There once was a time, prior to the existence of iTunes, YouTube, and even the Internet itself, when the Beastie Boys sat on the throne of the New York hip-hop kingdom. Nas had just turned thirteen and Jay-Z was still selling crack in Marcy projects when the Beastie Boys dropped their first studio album Licensed to Ill in 1986. Since then the landscape of hip-hop has changed dramatically, however the Beastie Boys have not. Well perhaps their hair has turned a tad grey and their skin is a little wrinkly but their sound has not aged one bit. Their new album Hot Sauce Committee Part Two is a solid project that features the beastie’s signature rock & roll influenced vocals with a very modern twist on the production side of things. While some of the album sounds somewhat repetitive, there is a selection of standout tracks that are true testaments to the unconventional artistic wisdom that the Beastie Boys have to offer.
Hot Sauce Committee Part 2 was originally supposed to drop in 2009 but earlier that year MCA was diagnosed with cancer, which forced the trio to delay the release. However they did release the first single off the album in the summer of that year called “Too Many Rappers” featuring Nas. Lyrically, “Too Many Rappers” is a raw old school type of rap track that playfully addresses the lack of real MC’s in the game. Nas is an appropriate guest on this song as his distaste with some of hip-hop’s recent trends has been well documented. The song can best be summed up by the first line of the chorus, which goes “One Two Three, Too Many Rappers Not Enough MC’s”. The production on “Too Many Rappers” is quite the contrary from the old school lyrics as the beat consists of futuristic dubstep style noises mixed with traditional rock instruments. In fact, the Beasties experiment with sounds commonly found in genres like dubstep, 8bit and drum and bass throughout the album, most notably on the track “Here’s A Little Something For Ya”. The Beasties vintage rap techniques mixed with the fresh sounds of the modern dubstep esk beat combine to make “Here’s A Little Something For Ya” a very innovative track, and one of the highlights of the album. “Here’s A Little Something For Ya” also contains other unorthodox instruments such as a cowbell, which happens to be an device used on a variety of other songs including the intro to the album “Make Some Noise”. “Make Some Noise” is arguably the best cut on the album due to its funky a$$ beat and its funny a$$ lyrics. MCA uses his age to his advantage on his verse as he spits the witty bars “I burn the competition like a flame thrower / My rhymes age like wine as I get older”. “Make Some Noise” can also be heard on the Hot Sauce Committee Part 2 promotional video “Fight For Your Right Revisited” which is a short film in continuation to the Beastie Boys classic “Fight For Your Right” that features appearances by an abundance of celebrities including Seth Rogan, Danny McBride, Will Ferrell, and Elijah Wood just to name a few. Other noteworthy tracks on the album include the instrumental joint “Multilateral Nuclear Disarmament” and the Santigold assisted “Don’t Play No Game That I Can’t Win”.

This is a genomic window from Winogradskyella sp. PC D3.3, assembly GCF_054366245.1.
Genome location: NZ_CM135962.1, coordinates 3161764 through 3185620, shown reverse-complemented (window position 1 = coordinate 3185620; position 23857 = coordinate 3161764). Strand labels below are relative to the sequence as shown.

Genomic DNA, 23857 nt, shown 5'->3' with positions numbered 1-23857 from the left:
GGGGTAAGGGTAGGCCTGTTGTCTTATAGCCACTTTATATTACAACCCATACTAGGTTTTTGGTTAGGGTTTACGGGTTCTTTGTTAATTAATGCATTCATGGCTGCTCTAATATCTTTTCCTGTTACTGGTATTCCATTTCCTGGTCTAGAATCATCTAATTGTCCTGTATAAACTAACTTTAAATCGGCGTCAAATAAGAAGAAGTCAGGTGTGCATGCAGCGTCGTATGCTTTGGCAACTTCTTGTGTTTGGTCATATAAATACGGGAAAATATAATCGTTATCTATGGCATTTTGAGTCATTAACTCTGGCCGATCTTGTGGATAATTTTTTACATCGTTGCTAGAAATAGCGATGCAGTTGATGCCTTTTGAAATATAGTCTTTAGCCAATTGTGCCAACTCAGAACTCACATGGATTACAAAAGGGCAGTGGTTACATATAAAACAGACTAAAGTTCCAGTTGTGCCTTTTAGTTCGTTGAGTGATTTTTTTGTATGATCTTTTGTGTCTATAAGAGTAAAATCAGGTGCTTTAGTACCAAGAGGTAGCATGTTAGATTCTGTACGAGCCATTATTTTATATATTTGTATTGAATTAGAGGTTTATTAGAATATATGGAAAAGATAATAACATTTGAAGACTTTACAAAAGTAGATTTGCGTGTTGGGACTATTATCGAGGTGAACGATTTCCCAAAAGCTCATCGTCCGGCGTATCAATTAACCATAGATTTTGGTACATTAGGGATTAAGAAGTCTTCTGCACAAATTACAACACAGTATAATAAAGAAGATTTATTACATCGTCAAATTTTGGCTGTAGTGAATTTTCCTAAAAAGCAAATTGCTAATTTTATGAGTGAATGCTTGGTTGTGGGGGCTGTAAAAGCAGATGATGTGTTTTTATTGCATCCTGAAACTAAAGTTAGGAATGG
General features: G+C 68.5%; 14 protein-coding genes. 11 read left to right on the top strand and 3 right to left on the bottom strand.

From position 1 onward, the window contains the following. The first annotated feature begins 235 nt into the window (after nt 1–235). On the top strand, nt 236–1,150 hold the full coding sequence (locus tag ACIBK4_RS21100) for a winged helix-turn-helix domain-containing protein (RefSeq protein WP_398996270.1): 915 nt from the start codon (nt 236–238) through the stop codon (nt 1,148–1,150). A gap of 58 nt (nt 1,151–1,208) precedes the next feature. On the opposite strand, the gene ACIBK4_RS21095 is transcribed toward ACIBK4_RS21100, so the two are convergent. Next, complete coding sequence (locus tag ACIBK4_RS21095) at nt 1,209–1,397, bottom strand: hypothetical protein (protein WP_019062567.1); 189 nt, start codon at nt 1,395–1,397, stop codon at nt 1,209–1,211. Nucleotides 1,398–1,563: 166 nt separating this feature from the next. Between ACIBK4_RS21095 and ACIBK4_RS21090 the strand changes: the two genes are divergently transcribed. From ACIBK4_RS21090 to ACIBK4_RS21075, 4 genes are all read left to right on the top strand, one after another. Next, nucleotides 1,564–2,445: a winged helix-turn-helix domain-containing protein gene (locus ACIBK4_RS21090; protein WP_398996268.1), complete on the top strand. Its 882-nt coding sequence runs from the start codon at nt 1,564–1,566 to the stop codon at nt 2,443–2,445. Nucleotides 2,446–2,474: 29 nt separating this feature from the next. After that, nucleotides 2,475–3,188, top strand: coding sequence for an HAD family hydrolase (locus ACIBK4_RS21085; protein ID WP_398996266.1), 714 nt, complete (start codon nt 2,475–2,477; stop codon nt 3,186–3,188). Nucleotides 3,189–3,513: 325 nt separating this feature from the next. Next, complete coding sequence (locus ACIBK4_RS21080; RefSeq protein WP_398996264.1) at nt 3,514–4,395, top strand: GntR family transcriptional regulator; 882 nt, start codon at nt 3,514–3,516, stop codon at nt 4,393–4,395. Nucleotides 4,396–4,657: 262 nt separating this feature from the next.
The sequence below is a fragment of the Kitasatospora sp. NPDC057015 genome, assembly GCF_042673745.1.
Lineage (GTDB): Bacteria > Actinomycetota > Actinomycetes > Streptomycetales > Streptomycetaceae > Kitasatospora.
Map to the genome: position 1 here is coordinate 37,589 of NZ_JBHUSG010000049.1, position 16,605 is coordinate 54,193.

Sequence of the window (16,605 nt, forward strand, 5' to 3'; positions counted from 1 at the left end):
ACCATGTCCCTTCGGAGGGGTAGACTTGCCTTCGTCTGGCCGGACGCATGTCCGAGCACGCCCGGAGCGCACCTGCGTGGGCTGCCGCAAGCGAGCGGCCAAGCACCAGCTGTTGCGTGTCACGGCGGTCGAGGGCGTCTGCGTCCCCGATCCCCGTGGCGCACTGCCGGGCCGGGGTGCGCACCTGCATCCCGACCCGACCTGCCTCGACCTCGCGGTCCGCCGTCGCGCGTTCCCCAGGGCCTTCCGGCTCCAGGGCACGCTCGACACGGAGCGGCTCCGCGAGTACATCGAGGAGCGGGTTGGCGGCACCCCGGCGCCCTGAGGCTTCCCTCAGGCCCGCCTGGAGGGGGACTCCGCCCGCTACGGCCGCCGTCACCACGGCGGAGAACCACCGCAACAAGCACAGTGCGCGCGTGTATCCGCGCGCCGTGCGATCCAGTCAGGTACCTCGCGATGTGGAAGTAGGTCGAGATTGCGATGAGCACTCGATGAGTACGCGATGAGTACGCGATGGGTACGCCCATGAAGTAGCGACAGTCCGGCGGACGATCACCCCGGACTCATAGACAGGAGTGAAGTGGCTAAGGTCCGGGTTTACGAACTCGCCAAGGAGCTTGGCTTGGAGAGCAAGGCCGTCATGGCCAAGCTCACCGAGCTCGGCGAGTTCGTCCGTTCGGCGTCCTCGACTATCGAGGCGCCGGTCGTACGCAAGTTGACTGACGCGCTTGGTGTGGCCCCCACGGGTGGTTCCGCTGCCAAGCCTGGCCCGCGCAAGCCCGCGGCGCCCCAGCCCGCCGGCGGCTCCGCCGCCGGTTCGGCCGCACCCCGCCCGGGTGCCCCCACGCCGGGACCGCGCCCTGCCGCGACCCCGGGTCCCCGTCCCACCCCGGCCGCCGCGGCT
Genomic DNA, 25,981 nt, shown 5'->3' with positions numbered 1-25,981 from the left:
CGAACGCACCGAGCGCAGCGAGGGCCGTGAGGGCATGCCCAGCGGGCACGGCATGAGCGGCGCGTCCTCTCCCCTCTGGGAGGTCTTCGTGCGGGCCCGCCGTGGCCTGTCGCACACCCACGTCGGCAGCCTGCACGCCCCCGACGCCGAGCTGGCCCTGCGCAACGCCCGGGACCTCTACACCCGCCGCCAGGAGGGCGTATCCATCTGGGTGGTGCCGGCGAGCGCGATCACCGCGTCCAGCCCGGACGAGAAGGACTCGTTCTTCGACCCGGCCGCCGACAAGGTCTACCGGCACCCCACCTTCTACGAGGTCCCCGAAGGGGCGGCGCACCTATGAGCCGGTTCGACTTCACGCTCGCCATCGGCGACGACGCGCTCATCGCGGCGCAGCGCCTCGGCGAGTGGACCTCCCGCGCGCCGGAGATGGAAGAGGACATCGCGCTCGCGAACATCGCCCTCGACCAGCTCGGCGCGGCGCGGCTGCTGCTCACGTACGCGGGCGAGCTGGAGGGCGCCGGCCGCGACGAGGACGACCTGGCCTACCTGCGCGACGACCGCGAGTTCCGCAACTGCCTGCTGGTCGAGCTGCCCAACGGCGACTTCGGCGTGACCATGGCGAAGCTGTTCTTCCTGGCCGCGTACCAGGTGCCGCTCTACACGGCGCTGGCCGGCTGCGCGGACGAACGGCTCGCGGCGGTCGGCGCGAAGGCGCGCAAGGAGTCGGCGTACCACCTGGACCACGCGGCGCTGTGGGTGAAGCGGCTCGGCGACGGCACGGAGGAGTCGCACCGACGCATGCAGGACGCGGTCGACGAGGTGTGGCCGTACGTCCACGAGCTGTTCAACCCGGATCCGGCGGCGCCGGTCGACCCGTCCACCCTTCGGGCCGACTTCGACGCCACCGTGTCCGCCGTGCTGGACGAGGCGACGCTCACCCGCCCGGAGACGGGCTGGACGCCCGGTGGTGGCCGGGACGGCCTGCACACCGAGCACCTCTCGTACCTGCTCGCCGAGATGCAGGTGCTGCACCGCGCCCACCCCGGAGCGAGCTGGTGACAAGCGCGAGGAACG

Aside from a few weaker tracks such as “Say It” which sounds like a poor impersonation of Rage Against The Machine, Hot Sauce Committee Part 2 is a quality project that fans of all ages can rock to. The new production techniques used on this album appeal to a younger generation of fans, while listeners are still treated to the Beastie Boy’s wacky yet colorful personas on the mic that older fans have been familiar with for decades. The “Fight For Your Right Revisited” video is also a great look for the New York trio as the A-list cast featured in the film is bound to broaden the Beastie’s audience. I don’t want to call HSCP2 a comeback album because the Beastie Boys never really fell off. However it has been seven years since their last album (excluding 2007’s instrumental album The Mix-Up) and Hot Sauce Committee Part 2 most definitely put them back on the map in an unexpectedly loud way. While the glory days of LL Cool J, Run DMC and the rest of early Def Jam are far beyond us, The Beastie Boys prove their presence in music is still extremely relevant by doing what they do best; never being afraid to take risks, while always keeping it real.
4 Mics Out Of 5 Mics